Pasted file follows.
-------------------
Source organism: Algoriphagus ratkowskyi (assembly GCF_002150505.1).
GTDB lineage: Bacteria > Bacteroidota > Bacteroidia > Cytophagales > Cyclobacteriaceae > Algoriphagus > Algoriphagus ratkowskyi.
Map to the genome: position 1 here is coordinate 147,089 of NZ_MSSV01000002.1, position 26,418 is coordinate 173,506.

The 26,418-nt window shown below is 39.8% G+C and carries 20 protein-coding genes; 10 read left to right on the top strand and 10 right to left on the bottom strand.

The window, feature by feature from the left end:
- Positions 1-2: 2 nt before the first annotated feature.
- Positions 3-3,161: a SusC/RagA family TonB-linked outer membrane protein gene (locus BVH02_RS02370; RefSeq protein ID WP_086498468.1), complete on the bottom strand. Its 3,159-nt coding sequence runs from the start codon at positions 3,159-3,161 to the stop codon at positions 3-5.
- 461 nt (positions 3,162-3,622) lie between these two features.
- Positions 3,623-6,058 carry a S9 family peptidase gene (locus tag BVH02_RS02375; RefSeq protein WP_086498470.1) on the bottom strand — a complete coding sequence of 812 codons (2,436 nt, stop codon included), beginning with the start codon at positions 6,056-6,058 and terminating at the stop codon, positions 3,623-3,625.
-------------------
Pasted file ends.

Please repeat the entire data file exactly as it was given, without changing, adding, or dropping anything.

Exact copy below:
Source organism: Algoriphagus ratkowskyi (assembly GCF_002150505.1).
GTDB lineage: Bacteria > Bacteroidota > Bacteroidia > Cytophagales > Cyclobacteriaceae > Algoriphagus > Algoriphagus ratkowskyi.
Map to the genome: position 1 here is coordinate 147,089 of NZ_MSSV01000002.1, position 26,418 is coordinate 173,506.

The 26,418-nt window shown below is 39.8% G+C and carries 20 protein-coding genes; 10 read left to right on the top strand and 10 right to left on the bottom strand.

The window, feature by feature from the left end:
- Positions 1-2: 2 nt before the first annotated feature.
- Positions 3-3,161: a SusC/RagA family TonB-linked outer membrane protein gene (locus BVH02_RS02370; RefSeq protein ID WP_086498468.1), complete on the bottom strand. Its 3,159-nt coding sequence runs from the start codon at positions 3,159-3,161 to the stop codon at positions 3-5.
- 461 nt (positions 3,162-3,622) lie between these two features.
- Positions 3,623-6,058 carry a S9 family peptidase gene (locus tag BVH02_RS02375; RefSeq protein WP_086498470.1) on the bottom strand — a complete coding sequence of 812 codons (2,436 nt, stop codon included), beginning with the start codon at positions 6,056-6,058 and terminating at the stop codon, positions 3,623-3,625.